Most of us absolutely dread exam season: the stress of anticipating what questions will come up, if your mind will go blank as soon as you see the paper or how slowly the hours will drag by. But ultimately isn’t an exam just a glorified memory test?

Across England exams are the main method of testing students on their academic abilities. Nerves control me during an exam, making me panic and subsequently, I begin to rush essays. Although I am working on my exam technique and how I deal with the pressure and the intense circumstances that seemingly characterise the situation, there still remains the weeks of stress that build up leading to the exam. You only need to walk into the libraries on campus and you can sense the feelings of panic and urgency overwhelming students everywhere.

Exam stress normally leads to me losing my appetite, having breakouts and not sleeping for days. A trusty phone call from my mum and her timeless cliches that I’m sure we have all been told by our parents thousands of time ‘you can only do your best’ and ‘it’ll all come back to you in the exam’. No matter how much you nod your head and smile at them, you know deep down you really should have started revising sooner. Every semester I promise myself that I will revise from the moment lectures begin yet predictably by the second week, coursework kicks in and my revision notes have taken a back seat.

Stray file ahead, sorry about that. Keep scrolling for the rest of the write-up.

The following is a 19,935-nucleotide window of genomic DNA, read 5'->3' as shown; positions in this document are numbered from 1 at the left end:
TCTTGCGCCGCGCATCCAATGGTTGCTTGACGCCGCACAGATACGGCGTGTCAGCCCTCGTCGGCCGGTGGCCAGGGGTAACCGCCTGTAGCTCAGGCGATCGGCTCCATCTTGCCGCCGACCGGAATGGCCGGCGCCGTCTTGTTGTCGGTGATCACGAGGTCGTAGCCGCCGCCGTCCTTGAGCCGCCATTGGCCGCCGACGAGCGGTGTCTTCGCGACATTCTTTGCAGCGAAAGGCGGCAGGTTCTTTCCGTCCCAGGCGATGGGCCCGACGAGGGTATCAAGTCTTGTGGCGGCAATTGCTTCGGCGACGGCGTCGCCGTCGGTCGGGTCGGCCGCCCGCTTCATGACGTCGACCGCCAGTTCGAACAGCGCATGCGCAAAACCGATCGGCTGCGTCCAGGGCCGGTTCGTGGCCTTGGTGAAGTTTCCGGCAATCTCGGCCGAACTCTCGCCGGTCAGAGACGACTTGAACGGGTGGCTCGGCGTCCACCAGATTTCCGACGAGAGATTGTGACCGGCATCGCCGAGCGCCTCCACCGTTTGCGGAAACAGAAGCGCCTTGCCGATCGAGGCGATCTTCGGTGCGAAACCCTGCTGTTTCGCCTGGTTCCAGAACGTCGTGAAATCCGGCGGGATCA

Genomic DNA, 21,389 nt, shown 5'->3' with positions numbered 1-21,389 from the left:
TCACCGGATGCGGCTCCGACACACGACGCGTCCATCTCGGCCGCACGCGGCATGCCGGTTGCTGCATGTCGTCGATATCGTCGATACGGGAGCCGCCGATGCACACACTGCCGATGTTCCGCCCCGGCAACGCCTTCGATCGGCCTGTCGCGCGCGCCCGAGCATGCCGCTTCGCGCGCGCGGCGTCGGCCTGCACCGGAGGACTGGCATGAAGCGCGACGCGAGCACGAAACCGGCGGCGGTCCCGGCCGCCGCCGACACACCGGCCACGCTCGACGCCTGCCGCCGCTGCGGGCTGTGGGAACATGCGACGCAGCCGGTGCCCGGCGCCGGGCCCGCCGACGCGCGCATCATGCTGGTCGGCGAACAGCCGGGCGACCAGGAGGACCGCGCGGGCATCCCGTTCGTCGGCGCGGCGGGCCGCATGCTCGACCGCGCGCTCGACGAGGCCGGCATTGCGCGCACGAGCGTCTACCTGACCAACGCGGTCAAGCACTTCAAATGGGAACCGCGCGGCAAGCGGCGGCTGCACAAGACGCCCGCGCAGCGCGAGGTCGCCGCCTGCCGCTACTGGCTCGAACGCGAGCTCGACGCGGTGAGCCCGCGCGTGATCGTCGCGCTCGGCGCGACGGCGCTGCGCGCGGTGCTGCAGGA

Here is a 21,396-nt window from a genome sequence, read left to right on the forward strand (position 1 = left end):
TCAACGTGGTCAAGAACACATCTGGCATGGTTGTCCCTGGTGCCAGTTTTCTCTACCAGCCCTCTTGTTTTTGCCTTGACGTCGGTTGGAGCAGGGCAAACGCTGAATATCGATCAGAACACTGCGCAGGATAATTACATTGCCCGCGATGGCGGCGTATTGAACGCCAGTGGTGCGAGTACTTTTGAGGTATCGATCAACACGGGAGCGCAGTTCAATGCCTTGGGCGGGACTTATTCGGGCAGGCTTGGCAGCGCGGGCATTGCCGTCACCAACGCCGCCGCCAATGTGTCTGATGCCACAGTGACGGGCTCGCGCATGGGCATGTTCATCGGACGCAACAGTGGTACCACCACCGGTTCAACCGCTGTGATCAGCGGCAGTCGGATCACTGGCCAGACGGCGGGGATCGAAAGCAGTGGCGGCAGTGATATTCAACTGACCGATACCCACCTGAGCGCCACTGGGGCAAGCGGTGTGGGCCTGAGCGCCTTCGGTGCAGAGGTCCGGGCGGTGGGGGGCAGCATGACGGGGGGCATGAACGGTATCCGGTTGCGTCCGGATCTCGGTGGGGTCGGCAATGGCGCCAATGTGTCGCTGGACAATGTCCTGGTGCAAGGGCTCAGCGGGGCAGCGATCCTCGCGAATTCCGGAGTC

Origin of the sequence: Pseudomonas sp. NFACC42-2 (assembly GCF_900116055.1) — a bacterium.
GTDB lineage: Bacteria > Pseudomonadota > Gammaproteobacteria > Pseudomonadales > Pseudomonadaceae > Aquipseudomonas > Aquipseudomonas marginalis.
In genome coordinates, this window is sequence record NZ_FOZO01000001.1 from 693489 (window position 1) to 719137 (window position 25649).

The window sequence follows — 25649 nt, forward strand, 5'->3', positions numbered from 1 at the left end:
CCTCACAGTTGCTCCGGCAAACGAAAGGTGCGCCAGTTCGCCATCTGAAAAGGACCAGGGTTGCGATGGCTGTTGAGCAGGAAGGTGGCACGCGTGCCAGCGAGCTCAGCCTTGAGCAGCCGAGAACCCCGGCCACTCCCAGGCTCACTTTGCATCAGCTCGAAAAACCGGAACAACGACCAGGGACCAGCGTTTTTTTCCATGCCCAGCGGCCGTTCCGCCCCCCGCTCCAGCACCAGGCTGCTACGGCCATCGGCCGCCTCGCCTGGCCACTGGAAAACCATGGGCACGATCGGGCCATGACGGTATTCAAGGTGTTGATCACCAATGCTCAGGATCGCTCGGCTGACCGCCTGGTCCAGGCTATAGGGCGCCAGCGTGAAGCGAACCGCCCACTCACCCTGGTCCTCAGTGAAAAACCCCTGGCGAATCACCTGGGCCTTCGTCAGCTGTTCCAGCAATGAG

I do not believe my scores accurately depict the type of student that I am. However, regardless of how much I moan I understand the necessity of them. But I simply ask whether we can include other ways of assessing student’s knowledge. Projects, presentations or coursework are other options that could help to make assessments fair and focus on other strengths of students.

Exams require students to regurgitate facts after spending weeks frantically memorising them but not always absorbing the information. An exam tests the student’s knowledge on the day and does not take into consideration any external factors that may impact their performance. Other factors like personal issues or illness are typically neglected in playing a part in the overall marking of the paper. There is always the option of applying for extenuating circumstances but these can be difficult and complex systems that create even more unnecessary stress and then the likelihood of acceptance is a further issue. Surely a continuous set of tests throughout the semester will help to ease the pressure on the ‘big day’ and lead to better results?

So, although I sit here having just completed my last exam and a free woman (only until the next load of work hits) with pointless random facts circling my head about chimp communication systems and how dolphins speak to each other I question whether the education system relies too heavily on this exam based approach and if we should find alternative ways to assess our knowledge.

Featured image: http://www.abc.net.au/news/2017-07-28/naplan-organisers-defend-tailored-testing/8750466